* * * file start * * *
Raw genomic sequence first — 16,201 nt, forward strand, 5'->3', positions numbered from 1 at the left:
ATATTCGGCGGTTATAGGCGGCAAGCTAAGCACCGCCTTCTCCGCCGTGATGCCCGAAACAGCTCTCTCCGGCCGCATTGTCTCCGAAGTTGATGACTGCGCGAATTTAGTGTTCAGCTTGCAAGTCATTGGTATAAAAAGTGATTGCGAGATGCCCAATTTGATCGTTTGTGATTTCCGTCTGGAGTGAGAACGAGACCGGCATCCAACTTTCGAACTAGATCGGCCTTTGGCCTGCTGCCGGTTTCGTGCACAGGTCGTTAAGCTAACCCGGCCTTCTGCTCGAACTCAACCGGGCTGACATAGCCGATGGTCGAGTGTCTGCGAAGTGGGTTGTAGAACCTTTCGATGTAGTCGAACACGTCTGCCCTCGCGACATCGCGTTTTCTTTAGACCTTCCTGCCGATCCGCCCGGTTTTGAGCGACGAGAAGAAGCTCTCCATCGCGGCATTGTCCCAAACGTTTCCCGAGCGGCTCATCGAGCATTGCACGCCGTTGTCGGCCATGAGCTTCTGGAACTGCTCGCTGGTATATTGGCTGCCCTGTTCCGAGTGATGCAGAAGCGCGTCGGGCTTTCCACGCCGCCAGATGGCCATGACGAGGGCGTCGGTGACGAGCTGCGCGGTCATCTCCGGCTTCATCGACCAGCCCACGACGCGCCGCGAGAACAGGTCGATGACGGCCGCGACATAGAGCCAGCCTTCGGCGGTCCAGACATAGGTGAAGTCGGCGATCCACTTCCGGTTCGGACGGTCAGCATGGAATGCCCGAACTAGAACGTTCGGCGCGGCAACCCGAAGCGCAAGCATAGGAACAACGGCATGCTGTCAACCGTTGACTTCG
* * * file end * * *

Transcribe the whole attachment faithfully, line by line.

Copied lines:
Raw genomic sequence first — 16,201 nt, forward strand, 5'->3', positions numbered from 1 at the left:
ATATTCGGCGGTTATAGGCGGCAAGCTAAGCACCGCCTTCTCCGCCGTGATGCCCGAAACAGCTCTCTCCGGCCGCATTGTCTCCGAAGTTGATGACTGCGCGAATTTAGTGTTCAGCTTGCAAGTCATTGGTATAAAAAGTGATTGCGAGATGCCCAATTTGATCGTTTGTGATTTCCGTCTGGAGTGAGAACGAGACCGGCATCCAACTTTCGAACTAGATCGGCCTTTGGCCTGCTGCCGGTTTCGTGCACAGGTCGTTAAGCTAACCCGGCCTTCTGCTCGAACTCAACCGGGCTGACATAGCCGATGGTCGAGTGTCTGCGAAGTGGGTTGTAGAACCTTTCGATGTAGTCGAACACGTCTGCCCTCGCGACATCGCGTTTTCTTTAGACCTTCCTGCCGATCCGCCCGGTTTTGAGCGACGAGAAGAAGCTCTCCATCGCGGCATTGTCCCAAACGTTTCCCGAGCGGCTCATCGAGCATTGCACGCCGTTGTCGGCCATGAGCTTCTGGAACTGCTCGCTGGTATATTGGCTGCCCTGTTCCGAGTGATGCAGAAGCGCGTCGGGCTTTCCACGCCGCCAGATGGCCATGACGAGGGCGTCGGTGACGAGCTGCGCGGTCATCTCCGGCTTCATCGACCAGCCCACGACGCGCCGCGAGAACAGGTCGATGACGGCCGCGACATAGAGCCAGCCTTCGGCGGTCCAGACATAGGTGAAGTCGGCGATCCACTTCCGGTTCGGACGGTCAGCATGGAATGCCCGAACTAGAACGTTCGGCGCGGCAACCCGAAGCGCAAGCATAGGAACAACGGCATGCTGTCAACCGTTGACTTCG